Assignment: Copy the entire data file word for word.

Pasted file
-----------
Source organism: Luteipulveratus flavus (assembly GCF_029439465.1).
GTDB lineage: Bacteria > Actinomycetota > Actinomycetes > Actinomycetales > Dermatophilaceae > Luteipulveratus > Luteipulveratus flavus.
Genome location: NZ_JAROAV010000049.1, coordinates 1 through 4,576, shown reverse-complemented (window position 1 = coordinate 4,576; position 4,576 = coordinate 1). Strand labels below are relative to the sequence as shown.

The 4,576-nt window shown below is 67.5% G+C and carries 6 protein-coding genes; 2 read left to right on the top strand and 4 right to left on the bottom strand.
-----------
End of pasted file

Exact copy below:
Source organism: Luteipulveratus flavus (assembly GCF_029439465.1).
GTDB lineage: Bacteria > Actinomycetota > Actinomycetes > Actinomycetales > Dermatophilaceae > Luteipulveratus > Luteipulveratus flavus.
Genome location: NZ_JAROAV010000049.1, coordinates 1 through 4,576, shown reverse-complemented (window position 1 = coordinate 4,576; position 4,576 = coordinate 1). Strand labels below are relative to the sequence as shown.

The 4,576-nt window shown below is 67.5% G+C and carries 6 protein-coding genes; 2 read left to right on the top strand and 4 right to left on the bottom strand.